Diabetes is a persistent presence in the hospital, and hospitalists must remain up to date on the latest in disease management.
An endocrinologist will walk the audience through four major points on caring for diabetes patients in a talk to be given Thursday at HM17. The session, “Inpatient Diabetes Management for the Hospitalist,” will begin at 7:40 a.m.
Guillermo Umpierrez, MD, CDE, FACP, FACE, professor of medicine, director of the clinical research center and section of diabetes and metabolism at Emory University, Atlanta, and section head of diabetes and endocrinology at Grady Health System, also in Atlanta, said that, “in most patients, diabetes is a comorbidity that has a serious impact on the outcome of patients with cardiovascular disease or malignancies or surgery.
“Hyperglycemia in patients with or without diabetes can be 30%-40%,” he said. “There are somewhere around 8 to 10 million hospital discharges with diabetes every year in the United States.”
Dr. Umpierrez intends to discuss the following topics in his presentation:
• Intensive insulin therapy. “There is no evidence that intensive insulin therapy aiming to normalize blood glucose [leads to] improvement in outcome and could even [worsen] outcome because of the risk of hypoglycemia. This is true for patients in intensive care and the regular floor.”
• Treatment other than insulin. Guidelines say that using insulin is the only way to manage diabetic patients in the hospital, but evidence is growing that this might not be ideal in some cases, he said.
“Recent evidence in the past 5 years has shown that maybe a one-size-fits-all approach is wrong because using insulin, especially the basal-bolus insulin regimen” – with long-lasting insulin between meals and bolus insulin at mealtime – “can be an overtreatment for some patients with multiple complications and patients with mild hyperglycemia.” In many patients, the administration of a single basal insulin dose (glargine or detemir) is sufficient to achieve reasonable glucose control. In addition, patients with blood glucose less than 180 to 200 mg/dL could benefit from the use of incretin therapy with or without insulin to “at least minimize the risk of hypoglycemia.”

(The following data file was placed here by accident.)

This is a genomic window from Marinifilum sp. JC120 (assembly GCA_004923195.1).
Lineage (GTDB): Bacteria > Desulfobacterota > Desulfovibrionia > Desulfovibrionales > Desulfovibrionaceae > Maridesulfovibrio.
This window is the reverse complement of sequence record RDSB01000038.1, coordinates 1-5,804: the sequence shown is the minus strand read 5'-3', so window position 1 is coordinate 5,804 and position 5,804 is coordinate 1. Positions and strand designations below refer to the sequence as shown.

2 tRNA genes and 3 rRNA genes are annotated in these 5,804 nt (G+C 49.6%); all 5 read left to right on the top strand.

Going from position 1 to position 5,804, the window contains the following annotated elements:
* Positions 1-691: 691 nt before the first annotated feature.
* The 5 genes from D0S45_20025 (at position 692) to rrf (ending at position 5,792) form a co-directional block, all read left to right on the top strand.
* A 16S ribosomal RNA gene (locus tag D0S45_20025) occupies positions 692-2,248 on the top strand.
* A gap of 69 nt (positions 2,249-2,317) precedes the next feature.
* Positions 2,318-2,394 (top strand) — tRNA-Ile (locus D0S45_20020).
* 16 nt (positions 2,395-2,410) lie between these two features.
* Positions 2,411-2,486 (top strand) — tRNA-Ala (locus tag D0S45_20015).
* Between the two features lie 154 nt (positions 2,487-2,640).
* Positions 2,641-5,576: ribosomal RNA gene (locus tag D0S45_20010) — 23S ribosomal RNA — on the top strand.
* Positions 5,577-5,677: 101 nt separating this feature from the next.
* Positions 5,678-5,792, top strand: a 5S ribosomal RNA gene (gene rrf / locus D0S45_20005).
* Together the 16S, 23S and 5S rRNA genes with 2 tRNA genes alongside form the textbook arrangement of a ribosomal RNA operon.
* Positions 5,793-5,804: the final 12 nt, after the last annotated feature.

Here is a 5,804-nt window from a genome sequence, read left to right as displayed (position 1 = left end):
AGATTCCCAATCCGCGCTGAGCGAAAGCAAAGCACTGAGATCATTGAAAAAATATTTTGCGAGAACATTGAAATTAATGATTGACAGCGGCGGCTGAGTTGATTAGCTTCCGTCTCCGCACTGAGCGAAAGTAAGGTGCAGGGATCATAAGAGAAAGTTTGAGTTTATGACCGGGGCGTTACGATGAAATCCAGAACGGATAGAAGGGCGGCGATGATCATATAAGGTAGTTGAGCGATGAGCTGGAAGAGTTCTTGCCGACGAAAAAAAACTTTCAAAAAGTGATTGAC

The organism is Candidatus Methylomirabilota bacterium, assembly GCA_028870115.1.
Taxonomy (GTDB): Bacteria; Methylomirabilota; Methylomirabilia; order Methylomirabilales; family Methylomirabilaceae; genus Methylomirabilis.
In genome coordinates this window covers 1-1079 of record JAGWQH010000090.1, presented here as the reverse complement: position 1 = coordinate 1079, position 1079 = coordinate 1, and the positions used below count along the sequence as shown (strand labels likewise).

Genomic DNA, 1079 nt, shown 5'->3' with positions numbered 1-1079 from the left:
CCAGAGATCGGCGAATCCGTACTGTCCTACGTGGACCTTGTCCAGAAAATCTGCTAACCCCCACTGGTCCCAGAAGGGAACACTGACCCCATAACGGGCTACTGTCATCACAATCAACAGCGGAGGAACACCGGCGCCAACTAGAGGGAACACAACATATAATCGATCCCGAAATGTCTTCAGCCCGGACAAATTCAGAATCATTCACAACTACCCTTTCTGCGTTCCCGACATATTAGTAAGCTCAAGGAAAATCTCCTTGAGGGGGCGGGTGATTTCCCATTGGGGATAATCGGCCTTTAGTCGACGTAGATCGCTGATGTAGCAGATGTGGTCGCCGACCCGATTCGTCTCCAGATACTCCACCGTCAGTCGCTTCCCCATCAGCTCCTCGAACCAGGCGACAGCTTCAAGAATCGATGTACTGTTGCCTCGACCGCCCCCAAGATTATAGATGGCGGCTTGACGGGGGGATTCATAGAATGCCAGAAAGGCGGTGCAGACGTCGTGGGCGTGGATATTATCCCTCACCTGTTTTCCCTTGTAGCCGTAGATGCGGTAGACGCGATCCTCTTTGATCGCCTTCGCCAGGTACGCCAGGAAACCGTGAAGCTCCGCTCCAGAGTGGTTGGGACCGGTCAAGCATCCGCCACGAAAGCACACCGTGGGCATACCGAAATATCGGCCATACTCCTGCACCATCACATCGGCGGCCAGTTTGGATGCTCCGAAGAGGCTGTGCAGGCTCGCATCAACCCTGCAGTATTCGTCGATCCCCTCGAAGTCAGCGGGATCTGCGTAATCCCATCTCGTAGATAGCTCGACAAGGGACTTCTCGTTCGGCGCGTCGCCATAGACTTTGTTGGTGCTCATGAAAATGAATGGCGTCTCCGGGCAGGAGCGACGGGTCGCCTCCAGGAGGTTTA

• Limitations for sliding-scale insulin therapy. This approach, in which mealtime bolus insulin is based on blood-sugar level before meals and which has dominated diabetes management over the past 80 years, can bring problems, according to the latest literature, Dr. Umpierrez said.
“Now we have excessive evidence, both in the ICU and non-ICU, that the use of sliding-scale insulin therapy … is associated with higher blood glucose levels [and a] higher rate of complications compared to the use of basal insulin. So, I think that physicians are becoming more aware that sliding scale is not the only way to manage patients in the hospital.”
• Insulin at discharge. The belief that all patients need to go home with insulin might be misguided, he said. “This could be an overtreatment associated with increased risk of hypoglycemia with no benefit in outcome.”
• The use of computer-guided algorithms on insulin therapy. “Are they better than the standard insulin drip protocols that we have? Not clear,” he said. Many commercial versions and institution-generated versions have been developed, but there is uncertainty about their value, he added.
“They may reduce the risk of hypoglycemia,” Dr. Umpierrez said. “We don’t have any evidence that they are better in reducing complications in the hospital. And they can be costly. So the physician has to be aware of the cost. But, it’s an option for some institutions that have very little support from hospitalists or intensivists in their hospital to adjust insulin therapy in the rapidly changing environment in critically ill patients in the ICU.”
Inpatient Diabetes Management for the Hospitalist
Thursday, 7:40–8:15 a.m.